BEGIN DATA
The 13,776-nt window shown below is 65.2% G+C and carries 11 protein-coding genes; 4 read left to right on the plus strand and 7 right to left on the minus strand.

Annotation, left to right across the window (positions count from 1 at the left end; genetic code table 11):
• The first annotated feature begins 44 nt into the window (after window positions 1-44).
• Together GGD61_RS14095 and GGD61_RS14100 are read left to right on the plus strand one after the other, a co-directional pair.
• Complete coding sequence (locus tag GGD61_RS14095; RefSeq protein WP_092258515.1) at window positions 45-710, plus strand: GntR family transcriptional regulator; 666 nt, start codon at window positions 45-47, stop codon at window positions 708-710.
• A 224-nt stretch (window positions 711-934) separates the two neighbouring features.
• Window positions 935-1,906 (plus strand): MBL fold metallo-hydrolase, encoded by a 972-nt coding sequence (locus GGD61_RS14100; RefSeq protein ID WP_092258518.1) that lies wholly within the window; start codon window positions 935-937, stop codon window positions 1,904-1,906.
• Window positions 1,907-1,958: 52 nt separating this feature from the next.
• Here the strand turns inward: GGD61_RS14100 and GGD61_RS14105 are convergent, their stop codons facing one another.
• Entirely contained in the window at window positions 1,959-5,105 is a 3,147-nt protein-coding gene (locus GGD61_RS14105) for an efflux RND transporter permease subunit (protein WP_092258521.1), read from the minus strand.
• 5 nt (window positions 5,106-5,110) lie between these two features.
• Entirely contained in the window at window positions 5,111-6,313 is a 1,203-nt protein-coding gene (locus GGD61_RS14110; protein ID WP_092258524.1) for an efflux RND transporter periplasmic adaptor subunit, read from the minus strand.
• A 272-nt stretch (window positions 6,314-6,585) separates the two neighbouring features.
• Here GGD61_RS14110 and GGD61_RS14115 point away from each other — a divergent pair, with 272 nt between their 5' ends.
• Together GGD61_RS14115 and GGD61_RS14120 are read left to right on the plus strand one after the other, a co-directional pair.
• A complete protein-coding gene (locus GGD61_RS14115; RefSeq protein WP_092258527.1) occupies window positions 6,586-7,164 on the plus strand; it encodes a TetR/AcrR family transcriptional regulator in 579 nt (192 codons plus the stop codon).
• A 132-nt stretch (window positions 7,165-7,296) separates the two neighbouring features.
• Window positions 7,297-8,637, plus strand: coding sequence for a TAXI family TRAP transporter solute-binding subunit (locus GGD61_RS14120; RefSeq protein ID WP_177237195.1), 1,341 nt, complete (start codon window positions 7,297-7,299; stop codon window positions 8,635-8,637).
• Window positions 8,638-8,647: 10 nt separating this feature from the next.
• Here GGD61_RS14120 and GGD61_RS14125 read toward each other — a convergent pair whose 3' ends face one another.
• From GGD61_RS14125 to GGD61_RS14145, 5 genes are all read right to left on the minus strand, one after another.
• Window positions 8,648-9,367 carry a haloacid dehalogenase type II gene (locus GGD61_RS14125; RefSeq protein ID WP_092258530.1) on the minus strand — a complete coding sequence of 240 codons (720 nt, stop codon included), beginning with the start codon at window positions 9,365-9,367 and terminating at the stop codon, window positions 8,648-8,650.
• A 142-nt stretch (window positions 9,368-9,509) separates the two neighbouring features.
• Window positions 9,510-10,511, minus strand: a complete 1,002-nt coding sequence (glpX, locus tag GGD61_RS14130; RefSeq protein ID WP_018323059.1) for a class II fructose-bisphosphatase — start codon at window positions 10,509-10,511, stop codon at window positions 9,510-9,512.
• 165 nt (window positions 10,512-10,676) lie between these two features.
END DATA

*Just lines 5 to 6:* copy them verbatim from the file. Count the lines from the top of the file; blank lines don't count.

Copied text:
• Complete coding sequence (locus tag GGD61_RS14095; RefSeq protein WP_092258515.1) at window positions 45-710, plus strand: GntR family transcriptional regulator; 666 nt, start codon at window positions 45-47, stop codon at window positions 708-710.
• A 224-nt stretch (window positions 711-934) separates the two neighbouring features.